In 1994, based on its investigation of several extremely serious complaints from his patients and their loved ones, the Medical Board of California found that Dr. Frank A. Shallenberger was subject to multiple disciplinary actions due to "gross incompetence," "repeated acts of gross negligence," and "acts of dishonesty and corruption which are substantially related to the qualifications, functions, or duties of a physician and surgeon."  In response, Dr. Shallenberger chose not to contest the Board's findings, but to surrender his license to practice medicine in the state of California.

After losing his license in California, Dr. Shallenberger moved to Nevada, where he now runs the Nevada Center for Alternative and Anti-Aging Medicine in Carson City.  

In 1995, having failed to notify Nevada officials of the surrender of his California license, Dr. Shallenberger was publicly  admonished by the Nevada Board of Medical Examiners.  The President of the Board, Thomas Scully, MD, wrote to Shallenberger, "Your conduct casts great discredit upon you personally and professionally, and upon the medical profession in general. It is my unpleasant duty as President of the Nevada State Board of Medical Examiners to formally and publicly reprimand you for your conduct."

In September 2007, Shallenberger pleaded guilty to one count of medical malpractice in response to another complaint against him.  The case arose as a consequence of Shallenberger's mistreatment of David Horton, who died after Shallenberger misdiagnosed his colon cancer as hemorrhoids, treated him with witch-hazel and other ineffectual remedies, then, after Horton's cancer had spread, unsuccessfully tried to combat the disease with Insulin Potentiation Therapy, a controversial treatment that has yet to be accepted by mainstream oncologists. 

In line with its history of protecting dangerous doctors, the Medical Board did not revoke or suspend Shallenberger's license.  Instead, for his direct contribution to his patient's death, the Board fined him only $5,000 and ordered him to pay $6,500 in legal costs.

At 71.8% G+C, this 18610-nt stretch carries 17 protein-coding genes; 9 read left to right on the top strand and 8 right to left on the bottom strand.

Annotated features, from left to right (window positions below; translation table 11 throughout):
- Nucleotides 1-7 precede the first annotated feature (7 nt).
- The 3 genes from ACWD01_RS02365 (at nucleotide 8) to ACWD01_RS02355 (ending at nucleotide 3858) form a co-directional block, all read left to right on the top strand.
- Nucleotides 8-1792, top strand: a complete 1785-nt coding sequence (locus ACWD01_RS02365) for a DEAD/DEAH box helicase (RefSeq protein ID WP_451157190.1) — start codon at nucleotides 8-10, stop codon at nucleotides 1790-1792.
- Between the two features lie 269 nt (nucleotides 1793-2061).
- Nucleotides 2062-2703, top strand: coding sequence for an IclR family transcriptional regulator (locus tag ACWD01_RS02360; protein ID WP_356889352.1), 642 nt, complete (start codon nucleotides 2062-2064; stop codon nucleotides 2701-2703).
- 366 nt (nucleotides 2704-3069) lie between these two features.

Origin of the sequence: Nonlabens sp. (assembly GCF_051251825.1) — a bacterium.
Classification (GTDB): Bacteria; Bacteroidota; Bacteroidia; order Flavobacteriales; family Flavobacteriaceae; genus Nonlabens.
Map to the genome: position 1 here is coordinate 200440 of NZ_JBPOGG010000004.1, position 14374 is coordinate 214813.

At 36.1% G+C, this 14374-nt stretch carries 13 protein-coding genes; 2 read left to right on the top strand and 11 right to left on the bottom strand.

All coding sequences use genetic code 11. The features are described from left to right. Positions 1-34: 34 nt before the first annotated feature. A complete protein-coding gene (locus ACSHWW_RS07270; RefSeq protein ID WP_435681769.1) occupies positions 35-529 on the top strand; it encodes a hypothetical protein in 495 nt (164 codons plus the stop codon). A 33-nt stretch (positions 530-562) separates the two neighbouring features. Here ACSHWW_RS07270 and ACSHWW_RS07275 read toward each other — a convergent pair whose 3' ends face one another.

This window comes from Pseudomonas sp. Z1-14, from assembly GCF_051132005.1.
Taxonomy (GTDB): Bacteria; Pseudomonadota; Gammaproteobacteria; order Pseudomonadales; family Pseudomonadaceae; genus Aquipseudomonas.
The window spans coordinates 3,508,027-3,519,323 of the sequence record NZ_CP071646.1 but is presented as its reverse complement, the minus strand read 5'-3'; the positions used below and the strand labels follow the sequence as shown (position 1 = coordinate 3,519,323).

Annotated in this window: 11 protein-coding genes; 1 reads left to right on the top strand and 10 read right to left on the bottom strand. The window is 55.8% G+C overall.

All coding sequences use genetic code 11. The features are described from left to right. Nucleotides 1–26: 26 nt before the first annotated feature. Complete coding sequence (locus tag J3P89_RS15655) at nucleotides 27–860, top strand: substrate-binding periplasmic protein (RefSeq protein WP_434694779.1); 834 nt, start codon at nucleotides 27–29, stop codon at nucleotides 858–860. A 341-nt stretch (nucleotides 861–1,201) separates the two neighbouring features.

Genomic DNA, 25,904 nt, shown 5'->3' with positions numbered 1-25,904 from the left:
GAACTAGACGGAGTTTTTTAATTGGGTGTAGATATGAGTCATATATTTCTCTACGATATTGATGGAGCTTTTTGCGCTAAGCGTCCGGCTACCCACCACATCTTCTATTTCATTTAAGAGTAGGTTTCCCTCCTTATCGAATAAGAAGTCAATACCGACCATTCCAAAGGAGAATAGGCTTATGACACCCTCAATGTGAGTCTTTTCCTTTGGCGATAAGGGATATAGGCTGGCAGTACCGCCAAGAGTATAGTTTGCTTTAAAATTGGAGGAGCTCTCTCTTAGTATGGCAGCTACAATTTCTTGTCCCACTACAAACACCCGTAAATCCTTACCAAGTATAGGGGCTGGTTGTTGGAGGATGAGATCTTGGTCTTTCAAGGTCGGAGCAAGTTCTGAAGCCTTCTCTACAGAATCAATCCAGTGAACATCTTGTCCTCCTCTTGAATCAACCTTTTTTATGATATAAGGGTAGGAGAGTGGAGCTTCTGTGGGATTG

At the same meeting, the Board dismissed a second complaint against Shallenberger, maintaining that it could not discipline him for mistreating a patient with severe cognitive impairments because he also holds a homeopathic license, and, according to the Medical Board at that time, homeopaths in Nevada do not have to conform to ordinary standards of medical care even when they are also licensed MD's. 

In August 2009, the Medical Board responded to yet another complaint against Shallenberger, charging him with two counts of malpractice for misdiagnosing and mistreating a patient by ignoring laboratory results and improperly prescribing medication.  In contrast to its earlier claim that it was not responsible for overseeing homeopathic MD's, the Board charged Shallenberger with malpractice in part because he had used homeopathic tests to "improperly diagnose" a patient "as having hypothyroidism in the face of normal lab results."

Go to page on David Steenblock and Anthony G. Payne, stem cell therapy "experts."

Go to Snake Oil Salesmen Hit Jackpot in Nevada

Go to Nevada Doctors in the News, 2005-2009